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Alexander O. Levy’s Art Deco paintings go on view in Burchfield Penney in The Buffalo News

Wednesday, November 12, 2014


In many mid-sized American cities, the careers of local artists who achieved great fame and popularity in their day are too often doomed to perpetual irrelevance. But not in Buffalo, where staffers at the Burchfield Penney Art Center (1300 Elmwood Ave.) constantly mine the proud artistic history of the city and its former art-world superstars.

A case in point is “Alexander O. Levy: American Artist, Art Deco Painter,” the first major exhibition of Levy’s work in three decades and an attempt to put contemporary audiences back in touch with the work of one of the city’s most accomplished artists. His work is well-known to art experts but has lost its resonance with wider audiences.

The show, curated by Burchfield Penney Chief Curator Scott Propeack and SUNY Buffalo State professor and collector Albert Michaels, contains 75 paintings by Levy from 27 public and private collections.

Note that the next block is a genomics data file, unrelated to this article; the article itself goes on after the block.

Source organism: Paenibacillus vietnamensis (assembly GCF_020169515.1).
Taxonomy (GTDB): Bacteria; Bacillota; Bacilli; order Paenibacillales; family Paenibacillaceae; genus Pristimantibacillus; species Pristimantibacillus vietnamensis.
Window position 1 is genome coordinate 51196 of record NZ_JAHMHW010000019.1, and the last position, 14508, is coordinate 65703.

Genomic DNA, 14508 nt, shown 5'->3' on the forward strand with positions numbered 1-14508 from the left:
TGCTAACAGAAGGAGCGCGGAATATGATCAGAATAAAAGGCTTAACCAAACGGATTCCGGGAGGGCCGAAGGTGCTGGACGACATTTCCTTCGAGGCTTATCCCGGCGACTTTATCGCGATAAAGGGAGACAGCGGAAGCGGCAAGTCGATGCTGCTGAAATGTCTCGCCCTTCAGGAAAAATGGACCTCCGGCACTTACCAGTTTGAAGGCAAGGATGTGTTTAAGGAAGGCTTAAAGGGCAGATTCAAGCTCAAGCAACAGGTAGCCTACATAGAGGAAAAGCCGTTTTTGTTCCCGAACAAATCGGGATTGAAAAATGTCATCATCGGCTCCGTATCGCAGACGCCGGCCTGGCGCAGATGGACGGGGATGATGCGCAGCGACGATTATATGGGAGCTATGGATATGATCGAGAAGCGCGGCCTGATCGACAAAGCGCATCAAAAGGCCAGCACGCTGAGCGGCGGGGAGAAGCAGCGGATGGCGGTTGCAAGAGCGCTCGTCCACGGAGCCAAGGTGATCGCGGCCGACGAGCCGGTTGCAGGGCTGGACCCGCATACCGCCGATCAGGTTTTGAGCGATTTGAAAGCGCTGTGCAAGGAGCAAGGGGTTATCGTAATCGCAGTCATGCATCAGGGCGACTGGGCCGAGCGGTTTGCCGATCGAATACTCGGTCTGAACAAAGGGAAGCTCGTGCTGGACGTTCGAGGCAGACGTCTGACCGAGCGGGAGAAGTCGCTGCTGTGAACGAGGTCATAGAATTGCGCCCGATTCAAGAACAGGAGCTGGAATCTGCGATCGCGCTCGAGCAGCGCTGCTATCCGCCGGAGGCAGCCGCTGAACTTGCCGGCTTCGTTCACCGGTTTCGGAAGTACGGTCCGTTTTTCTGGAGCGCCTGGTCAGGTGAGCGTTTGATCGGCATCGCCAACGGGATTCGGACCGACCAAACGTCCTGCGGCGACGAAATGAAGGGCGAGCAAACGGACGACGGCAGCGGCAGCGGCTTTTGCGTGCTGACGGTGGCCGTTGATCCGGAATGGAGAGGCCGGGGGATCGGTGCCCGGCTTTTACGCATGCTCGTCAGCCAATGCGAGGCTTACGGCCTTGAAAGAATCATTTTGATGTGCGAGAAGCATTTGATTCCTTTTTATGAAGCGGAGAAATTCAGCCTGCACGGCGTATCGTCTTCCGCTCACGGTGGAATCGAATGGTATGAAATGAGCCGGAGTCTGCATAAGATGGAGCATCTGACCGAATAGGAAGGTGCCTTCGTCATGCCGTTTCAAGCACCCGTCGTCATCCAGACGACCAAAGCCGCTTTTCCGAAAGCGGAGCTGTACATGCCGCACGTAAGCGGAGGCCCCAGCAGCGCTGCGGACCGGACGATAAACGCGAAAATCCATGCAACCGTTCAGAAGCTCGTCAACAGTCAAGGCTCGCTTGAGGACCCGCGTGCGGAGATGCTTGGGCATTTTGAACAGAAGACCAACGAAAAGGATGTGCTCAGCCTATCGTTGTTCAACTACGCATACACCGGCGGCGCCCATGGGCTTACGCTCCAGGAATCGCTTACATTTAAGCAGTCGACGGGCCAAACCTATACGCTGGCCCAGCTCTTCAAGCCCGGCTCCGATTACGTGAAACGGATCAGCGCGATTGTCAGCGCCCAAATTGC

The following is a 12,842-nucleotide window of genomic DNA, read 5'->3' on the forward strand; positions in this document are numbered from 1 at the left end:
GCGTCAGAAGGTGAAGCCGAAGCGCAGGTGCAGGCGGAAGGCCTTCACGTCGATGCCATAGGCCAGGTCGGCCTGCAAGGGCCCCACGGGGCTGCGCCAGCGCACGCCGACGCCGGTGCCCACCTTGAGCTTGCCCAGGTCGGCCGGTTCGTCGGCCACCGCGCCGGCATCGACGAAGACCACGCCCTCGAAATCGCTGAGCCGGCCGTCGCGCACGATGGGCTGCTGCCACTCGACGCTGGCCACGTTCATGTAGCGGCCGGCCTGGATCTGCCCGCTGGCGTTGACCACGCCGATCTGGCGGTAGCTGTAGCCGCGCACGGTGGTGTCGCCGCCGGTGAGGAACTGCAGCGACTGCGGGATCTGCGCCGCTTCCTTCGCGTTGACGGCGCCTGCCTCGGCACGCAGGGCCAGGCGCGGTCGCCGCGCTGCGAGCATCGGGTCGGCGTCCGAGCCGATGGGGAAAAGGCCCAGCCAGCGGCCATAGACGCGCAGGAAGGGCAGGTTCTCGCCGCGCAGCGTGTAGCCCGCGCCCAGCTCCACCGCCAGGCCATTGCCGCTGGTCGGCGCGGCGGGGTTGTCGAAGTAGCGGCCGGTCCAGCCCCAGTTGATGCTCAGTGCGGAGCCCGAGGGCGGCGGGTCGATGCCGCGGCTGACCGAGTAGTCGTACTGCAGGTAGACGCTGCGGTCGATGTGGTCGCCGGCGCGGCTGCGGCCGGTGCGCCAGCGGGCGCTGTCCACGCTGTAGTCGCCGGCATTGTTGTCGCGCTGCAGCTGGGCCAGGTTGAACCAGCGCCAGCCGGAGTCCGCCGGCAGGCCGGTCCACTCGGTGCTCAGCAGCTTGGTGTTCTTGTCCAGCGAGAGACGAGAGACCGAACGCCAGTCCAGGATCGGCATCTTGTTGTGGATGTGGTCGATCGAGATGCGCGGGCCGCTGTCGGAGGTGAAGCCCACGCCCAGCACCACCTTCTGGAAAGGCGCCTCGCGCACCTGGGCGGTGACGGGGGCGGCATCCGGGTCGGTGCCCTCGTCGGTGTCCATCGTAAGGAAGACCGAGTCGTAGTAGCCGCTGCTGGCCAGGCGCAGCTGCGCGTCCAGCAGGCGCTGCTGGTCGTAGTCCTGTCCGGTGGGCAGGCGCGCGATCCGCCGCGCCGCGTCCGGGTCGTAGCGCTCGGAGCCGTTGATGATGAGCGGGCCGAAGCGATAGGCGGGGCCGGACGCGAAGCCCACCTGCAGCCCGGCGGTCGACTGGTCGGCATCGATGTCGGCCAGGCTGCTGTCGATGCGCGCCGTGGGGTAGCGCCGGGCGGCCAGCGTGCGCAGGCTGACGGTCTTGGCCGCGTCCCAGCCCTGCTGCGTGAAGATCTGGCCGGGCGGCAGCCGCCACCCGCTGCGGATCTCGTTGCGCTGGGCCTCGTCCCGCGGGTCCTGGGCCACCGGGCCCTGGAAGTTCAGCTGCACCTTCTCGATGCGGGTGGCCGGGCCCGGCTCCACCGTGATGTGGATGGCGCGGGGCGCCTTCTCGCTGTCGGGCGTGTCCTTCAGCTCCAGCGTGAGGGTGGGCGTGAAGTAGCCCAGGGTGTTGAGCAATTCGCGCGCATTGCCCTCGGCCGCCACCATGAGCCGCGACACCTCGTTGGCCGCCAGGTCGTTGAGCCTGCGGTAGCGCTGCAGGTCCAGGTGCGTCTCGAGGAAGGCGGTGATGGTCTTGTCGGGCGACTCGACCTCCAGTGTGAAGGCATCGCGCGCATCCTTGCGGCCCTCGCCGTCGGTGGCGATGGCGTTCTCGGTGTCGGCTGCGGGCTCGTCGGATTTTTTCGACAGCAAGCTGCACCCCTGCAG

Levy was born in Germany, moved to Buffalo in 1909 and later worked as an illustrator for the Larkin Soap Co. and various national publications. He painted in the Ashcan style, contributing murals to buildings throughout the city and establishing himself as one of its most gifted and prolific painters.

“To understand where we are today, we need to constantly look backwards,” Propeack said in a statement. “Levy’s iconic work represented not only an identity of a city, but of a nation at a tumultuous time. He helps us explore complex, contemporary questions in this community about the evolution of art – the shift from the traditional representation of art to exploratory abstraction and how art deco can be seen through a new lens.”

The exhibition opens Friday as part of the Burchfield Penney’s free Second Friday celebrations. For more information, visit or call 878-6011.

– Colin Dabkowski